Every pound counts in architectural design. The more materials used, the more expensive the building. However, too little material results in a weak edifice. In structural steel construction, the happy medium comes in the form of the common I beam. Steel-boned bridges, high rises and everything in between make heavy use of I beams for good reason. With structural steel’s mighty strength-to-weight ratio, and with the physics of compressive and tensile forces at play in the design, it’s no wonder the humble I beam comes in so handy.
What Is an I Beam?An I beam, when looked at in cross section, has the shape of the capital letter I. It’s formed with a tall vertical plate and shorter horizontal plates on top and bottom. The vertical plane is called the web, while the horizontal planes are called the flanges. Usually, steel makers produce I beams using the hot rolled method for maximum strength. However, the “I” configuration can also be achieved through the welding together of other steel shapes by a fabricator if needed. Most commonly, builders use I beams for the floor joists and truss systems in steel-framed projects. While they can also serve as columns, other beams with thicker, longer flanges and thicker webs — H beams — often work better for the vertical loads. The I beam configuration offers so much strength, they function best for long, unsupported horizontal spans and cantilevered architectural elements.
So Much Strength for So Little MetalSeparately, flanges and webs have very little strength in construction design. Flanges would bow under vertical loads and webs would bend with horizontal, or shear, stress. But when combined, each cures the other’s strength defects in terms of a beam. Now, a solid bar of steel also would resist forces acting upon it from either direction, but it contains far more material than necessary to do the same job and hold the same weight. You only need a slender central vertical support to take the compression of the load above without bowing; and you only need the flanges to hold the web straight along its length. All that heavy steel between the flanges does nothing but add extra weight — and cost — to the structure. Carve it out, and you have the most strength possible with the least amount of material. What’s not to love about that? You get the same load bearing capacity for a fraction of the weight. Additionally, the gaps between the flanges provide a natural recess into which wiring, piping and other utility lines can run.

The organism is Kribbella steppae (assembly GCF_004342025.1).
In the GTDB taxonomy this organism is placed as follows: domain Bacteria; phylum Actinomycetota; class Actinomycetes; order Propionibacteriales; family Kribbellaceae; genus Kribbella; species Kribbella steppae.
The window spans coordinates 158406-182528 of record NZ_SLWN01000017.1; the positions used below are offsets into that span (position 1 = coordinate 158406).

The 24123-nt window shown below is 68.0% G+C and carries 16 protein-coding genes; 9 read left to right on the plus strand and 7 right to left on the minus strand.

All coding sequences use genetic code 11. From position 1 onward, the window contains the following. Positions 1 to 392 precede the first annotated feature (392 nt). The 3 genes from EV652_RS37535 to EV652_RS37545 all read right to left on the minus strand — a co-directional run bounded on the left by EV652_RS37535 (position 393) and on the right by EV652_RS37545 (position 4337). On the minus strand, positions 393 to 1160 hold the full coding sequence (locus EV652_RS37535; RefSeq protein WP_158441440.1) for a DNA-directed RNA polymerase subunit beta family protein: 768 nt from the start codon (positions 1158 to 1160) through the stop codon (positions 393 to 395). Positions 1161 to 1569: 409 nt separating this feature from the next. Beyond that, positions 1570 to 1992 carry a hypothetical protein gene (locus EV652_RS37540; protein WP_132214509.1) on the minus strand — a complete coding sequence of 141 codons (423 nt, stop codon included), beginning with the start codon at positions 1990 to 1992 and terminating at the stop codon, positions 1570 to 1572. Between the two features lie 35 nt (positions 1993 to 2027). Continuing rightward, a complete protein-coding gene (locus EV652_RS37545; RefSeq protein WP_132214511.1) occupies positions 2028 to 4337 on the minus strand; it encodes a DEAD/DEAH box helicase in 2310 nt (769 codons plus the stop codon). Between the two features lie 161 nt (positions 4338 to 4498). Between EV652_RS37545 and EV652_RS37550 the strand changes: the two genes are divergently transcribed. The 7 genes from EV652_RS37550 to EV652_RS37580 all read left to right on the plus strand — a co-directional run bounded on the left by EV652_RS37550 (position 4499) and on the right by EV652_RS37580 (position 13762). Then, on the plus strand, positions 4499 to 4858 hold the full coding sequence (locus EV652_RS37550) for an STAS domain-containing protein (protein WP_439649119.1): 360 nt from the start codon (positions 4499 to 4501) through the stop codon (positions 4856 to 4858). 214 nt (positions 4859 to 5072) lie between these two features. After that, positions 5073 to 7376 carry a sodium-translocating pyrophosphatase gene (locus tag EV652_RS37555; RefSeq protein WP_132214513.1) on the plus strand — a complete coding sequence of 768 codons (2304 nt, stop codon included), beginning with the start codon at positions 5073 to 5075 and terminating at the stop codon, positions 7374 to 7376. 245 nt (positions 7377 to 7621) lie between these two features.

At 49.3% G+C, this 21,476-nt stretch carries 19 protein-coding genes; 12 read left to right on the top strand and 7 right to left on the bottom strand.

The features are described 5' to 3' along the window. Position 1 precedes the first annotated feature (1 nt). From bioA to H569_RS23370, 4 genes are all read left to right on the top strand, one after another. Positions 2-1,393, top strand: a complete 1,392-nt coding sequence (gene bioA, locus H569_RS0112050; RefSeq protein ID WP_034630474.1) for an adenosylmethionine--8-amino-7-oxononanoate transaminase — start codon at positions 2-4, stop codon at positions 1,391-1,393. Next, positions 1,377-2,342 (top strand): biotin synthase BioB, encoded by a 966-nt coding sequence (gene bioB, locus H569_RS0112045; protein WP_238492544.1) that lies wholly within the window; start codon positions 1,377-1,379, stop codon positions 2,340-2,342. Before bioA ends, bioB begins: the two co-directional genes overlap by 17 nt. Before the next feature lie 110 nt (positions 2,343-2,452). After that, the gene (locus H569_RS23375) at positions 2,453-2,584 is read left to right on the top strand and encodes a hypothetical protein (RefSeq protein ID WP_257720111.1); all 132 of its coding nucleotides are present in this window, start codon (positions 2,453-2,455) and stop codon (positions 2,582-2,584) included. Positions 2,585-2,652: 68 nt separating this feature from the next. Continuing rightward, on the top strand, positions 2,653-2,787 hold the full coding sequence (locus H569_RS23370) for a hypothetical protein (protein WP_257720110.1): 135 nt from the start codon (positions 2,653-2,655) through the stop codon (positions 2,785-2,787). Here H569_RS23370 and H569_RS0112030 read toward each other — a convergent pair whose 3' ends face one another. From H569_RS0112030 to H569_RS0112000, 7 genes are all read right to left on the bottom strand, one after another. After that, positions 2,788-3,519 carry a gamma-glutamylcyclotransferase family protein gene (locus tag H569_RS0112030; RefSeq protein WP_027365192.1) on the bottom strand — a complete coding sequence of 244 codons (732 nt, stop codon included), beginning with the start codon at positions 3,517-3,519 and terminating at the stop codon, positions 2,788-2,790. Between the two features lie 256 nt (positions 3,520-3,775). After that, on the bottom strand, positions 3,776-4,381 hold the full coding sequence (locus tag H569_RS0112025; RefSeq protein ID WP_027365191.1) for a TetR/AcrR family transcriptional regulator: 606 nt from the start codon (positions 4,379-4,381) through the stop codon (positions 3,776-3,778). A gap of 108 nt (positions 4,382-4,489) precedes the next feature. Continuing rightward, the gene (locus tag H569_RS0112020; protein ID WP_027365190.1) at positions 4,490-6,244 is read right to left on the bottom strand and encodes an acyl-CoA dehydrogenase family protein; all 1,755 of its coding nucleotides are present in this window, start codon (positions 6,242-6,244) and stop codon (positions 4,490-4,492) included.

Versatility for Any Structural Steel Construction JobWith the well-established physical properties of an I beam, most architectural plans include them, regardless of the simplicity or complexity of the design. Even if the rest of the structure will be framed out in wood, many architects and builders will choose a central I beam support of structural steel. I beams offer the advantage of calming floor vibrations, along with its other features. Construction projects that benefit from liberal use of I beams are:
- retail stores
- agricultural facilities, such as barns, equipment sheds and processing plants
- railroad trestles
- metal-framed houses
- sporting arenas
- entertainment halls
- office buildings
- parking garages
- apartment buildings